And it is in my recognition of what those freedoms mean that I also recognise, with great sorrow, something else: that within my lifetime, the freedoms that once defined and strengthened this land, will disappear. Conservatives like to believe that they can somehow stand against the tide of barbarism that is coming, that somehow they can stand and fight against the inexorable weight of history and "preserve this, the last best hope of Man on Earth", but they are wrong. There is no hope for this nation. It is dying from many self-inflicted wounds both great and small- imperial overstretch, demographic suicide, governmental strangulation of free enterprise, its bizarre insistence on letting half-savage barbarians roam its streets unchecked, the inability of the vast majority of its people to move beyond the bread-and-circuses spectacle that they call "politics" in this country. Whether by the hand of a foreign invader or its own people, this country will fall, and everything it once stood for, every ideal that once defined it as the light of Mankind, will disappear with it.

And it is precisely because of this coming fall that it is very unlikely that your humble servant the Didact will be sitting in front of a laptop 7 more years from now, telling you about what he has learned from his time in a land of freedom and grace. For the time of this country as a free and good land is long done.

That won't be the end of freedom- not quite. Freedom couldn't be extinguished by the surrender of imperial Athens to the victorious Spartans in 403 BC; freedom didn't die when Philip II of Macedon crushed the Thebans at Chaeronea. Freedom wasn't destroyed when Julius Caesar overthrew the last trappings of the Roman Republic and created the Roman Empire in its place; freedom didn't disappear when that same empire collapsed with nary a whimper in 476 AD. Freedom didn't vanish when the Turks destroyed Constantinople in 1453, it didn't evaporate when the French instituted the Terror in the aftermath of their "revolution", and it somehow survived both socialism and fascism. Freedom may be small and fragile, but it's amazingly hard to kill. The idea that Man is an autonomous being beholden to God and not government, and that therefore government derives its powers strictly from the consent of the governed, is still the newest, most radical idea in all of human history.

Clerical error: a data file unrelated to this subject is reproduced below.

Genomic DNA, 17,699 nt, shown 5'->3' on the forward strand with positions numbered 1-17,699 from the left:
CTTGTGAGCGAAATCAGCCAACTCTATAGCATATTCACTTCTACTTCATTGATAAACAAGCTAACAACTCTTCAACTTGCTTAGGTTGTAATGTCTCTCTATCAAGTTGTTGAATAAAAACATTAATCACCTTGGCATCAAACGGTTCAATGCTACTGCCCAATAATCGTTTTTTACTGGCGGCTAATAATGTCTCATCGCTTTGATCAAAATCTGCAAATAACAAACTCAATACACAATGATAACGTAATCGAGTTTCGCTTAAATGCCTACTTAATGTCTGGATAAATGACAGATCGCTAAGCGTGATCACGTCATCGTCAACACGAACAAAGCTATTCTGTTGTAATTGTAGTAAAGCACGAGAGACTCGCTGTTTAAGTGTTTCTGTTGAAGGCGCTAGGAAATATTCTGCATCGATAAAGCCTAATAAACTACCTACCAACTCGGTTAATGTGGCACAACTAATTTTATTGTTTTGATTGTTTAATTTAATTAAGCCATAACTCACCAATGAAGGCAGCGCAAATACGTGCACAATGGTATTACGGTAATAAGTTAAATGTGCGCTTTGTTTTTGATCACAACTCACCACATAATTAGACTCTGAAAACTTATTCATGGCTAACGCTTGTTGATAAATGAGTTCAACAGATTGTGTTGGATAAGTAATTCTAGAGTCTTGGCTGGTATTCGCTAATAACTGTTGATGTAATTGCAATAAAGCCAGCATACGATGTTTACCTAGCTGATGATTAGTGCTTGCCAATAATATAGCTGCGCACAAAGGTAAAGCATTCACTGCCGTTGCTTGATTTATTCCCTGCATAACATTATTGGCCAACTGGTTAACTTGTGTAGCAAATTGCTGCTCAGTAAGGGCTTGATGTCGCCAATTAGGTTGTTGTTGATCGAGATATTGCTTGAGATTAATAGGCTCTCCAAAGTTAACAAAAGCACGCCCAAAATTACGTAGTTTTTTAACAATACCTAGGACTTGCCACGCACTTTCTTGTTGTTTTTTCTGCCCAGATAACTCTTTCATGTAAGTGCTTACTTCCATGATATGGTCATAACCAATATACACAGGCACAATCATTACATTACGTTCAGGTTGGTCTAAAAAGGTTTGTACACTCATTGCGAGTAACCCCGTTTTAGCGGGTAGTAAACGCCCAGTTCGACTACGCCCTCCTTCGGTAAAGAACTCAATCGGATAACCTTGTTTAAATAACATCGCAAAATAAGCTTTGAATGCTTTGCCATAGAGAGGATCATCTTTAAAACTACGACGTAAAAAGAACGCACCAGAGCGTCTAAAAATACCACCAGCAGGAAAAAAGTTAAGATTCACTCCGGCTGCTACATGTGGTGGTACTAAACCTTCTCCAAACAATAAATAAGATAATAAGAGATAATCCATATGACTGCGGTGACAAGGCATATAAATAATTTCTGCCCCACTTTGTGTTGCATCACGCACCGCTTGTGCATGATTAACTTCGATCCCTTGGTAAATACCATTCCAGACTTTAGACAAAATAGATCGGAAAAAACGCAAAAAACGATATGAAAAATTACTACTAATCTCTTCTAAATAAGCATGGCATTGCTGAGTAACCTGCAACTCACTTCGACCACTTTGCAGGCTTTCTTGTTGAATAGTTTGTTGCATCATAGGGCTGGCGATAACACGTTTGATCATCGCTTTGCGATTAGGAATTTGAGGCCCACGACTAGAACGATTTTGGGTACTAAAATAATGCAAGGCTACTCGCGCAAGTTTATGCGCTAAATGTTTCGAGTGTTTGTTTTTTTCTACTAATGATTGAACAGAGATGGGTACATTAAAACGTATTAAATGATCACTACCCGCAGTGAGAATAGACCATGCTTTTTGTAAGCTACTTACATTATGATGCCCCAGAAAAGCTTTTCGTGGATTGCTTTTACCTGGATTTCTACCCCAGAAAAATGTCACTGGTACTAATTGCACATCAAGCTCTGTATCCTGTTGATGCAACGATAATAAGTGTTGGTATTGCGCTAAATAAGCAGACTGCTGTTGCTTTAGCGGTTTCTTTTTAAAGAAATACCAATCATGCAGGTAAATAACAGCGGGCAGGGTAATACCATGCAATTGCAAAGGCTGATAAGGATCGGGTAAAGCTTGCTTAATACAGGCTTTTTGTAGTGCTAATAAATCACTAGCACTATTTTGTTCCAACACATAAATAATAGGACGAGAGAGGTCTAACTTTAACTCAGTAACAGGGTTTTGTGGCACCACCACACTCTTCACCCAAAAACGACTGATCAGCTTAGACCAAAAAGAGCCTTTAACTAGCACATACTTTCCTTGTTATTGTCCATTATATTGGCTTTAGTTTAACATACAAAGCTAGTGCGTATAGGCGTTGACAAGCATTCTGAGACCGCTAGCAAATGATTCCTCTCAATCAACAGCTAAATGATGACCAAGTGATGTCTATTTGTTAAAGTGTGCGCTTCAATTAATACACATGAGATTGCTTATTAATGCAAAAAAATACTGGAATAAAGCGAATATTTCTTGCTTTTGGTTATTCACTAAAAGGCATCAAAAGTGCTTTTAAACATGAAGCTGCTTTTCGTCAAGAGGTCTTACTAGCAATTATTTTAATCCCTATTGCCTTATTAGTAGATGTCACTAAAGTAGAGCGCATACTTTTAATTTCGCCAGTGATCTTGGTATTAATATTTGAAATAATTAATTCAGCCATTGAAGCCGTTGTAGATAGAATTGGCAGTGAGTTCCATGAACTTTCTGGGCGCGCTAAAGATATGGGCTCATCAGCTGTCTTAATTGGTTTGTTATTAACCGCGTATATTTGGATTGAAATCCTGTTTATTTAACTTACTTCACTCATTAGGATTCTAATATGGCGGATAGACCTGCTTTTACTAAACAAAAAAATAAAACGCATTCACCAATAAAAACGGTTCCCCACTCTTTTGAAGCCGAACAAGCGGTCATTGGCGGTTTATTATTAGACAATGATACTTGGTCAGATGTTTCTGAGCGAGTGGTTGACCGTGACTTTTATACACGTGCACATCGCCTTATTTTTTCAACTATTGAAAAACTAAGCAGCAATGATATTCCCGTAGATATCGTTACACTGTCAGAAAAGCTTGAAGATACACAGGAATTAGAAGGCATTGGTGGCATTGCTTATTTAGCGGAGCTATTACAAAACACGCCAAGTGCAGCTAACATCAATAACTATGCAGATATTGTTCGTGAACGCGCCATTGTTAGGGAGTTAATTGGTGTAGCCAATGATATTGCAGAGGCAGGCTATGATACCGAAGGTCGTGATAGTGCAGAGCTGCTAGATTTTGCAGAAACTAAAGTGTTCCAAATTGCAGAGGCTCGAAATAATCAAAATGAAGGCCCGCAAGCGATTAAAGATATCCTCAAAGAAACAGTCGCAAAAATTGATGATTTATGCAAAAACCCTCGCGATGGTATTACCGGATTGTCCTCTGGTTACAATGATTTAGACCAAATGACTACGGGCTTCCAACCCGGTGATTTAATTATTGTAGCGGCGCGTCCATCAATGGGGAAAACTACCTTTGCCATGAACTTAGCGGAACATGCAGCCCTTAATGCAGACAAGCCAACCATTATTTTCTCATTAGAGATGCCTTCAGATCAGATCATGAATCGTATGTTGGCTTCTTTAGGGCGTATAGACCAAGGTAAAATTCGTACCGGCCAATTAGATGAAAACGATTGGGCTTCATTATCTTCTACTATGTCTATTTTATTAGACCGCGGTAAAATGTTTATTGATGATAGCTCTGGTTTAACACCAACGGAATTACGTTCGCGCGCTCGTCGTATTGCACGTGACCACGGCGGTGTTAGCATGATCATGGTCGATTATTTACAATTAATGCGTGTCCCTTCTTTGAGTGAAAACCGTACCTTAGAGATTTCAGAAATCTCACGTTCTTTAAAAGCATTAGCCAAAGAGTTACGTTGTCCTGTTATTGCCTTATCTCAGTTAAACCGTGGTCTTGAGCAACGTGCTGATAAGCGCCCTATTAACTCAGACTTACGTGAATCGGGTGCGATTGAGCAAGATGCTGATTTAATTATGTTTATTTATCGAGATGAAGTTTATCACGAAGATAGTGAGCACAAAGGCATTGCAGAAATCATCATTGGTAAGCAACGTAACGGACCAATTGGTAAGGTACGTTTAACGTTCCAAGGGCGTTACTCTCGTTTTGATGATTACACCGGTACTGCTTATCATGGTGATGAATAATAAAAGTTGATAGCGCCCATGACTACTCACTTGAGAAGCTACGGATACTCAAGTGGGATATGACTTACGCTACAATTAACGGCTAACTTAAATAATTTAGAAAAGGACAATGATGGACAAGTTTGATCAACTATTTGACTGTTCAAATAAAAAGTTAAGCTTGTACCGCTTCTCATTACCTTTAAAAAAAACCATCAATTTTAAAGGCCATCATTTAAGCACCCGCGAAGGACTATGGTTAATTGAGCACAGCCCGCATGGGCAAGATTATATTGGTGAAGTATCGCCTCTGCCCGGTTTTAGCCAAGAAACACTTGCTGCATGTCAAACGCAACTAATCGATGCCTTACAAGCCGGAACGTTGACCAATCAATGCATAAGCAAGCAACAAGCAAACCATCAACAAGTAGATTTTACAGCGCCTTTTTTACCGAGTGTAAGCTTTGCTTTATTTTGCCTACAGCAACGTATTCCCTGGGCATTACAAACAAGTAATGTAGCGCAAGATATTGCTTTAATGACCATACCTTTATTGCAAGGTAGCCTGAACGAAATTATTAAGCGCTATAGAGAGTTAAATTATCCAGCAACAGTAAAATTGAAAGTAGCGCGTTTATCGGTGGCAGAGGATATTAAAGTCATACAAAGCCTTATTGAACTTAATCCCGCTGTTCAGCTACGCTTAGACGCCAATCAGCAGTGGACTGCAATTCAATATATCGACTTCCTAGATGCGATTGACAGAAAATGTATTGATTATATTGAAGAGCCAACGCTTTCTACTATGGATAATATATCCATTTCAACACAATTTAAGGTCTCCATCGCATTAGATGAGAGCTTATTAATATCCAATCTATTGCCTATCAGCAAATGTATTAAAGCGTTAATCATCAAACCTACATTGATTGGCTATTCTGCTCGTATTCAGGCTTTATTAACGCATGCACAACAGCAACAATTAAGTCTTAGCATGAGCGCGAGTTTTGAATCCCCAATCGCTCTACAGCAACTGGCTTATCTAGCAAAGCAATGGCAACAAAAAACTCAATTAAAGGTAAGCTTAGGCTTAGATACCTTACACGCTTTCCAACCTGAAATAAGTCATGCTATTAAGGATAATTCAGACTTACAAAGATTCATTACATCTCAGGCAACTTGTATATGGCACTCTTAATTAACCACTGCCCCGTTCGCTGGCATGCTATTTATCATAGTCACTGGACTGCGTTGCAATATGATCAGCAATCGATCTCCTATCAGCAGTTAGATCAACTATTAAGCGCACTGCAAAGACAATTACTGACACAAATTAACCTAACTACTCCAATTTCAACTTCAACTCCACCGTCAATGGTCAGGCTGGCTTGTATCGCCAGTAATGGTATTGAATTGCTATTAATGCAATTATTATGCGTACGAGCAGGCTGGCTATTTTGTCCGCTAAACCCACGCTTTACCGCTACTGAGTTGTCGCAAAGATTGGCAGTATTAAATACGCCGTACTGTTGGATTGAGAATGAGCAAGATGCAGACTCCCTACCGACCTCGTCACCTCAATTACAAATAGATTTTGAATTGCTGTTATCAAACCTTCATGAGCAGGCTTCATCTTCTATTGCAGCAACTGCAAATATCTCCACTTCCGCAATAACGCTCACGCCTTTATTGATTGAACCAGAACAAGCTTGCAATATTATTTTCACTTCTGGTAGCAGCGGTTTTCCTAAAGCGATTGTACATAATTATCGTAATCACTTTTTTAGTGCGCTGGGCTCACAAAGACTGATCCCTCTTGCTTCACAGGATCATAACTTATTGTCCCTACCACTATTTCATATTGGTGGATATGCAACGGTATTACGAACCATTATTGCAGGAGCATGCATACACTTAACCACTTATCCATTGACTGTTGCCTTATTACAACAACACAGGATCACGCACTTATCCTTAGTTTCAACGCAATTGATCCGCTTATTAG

But make no mistake- if what I have seen over these past 7 years is any indication, freedom will be on the retreat for a good long while before we can put it back on the offensive, where it bloody well belongs.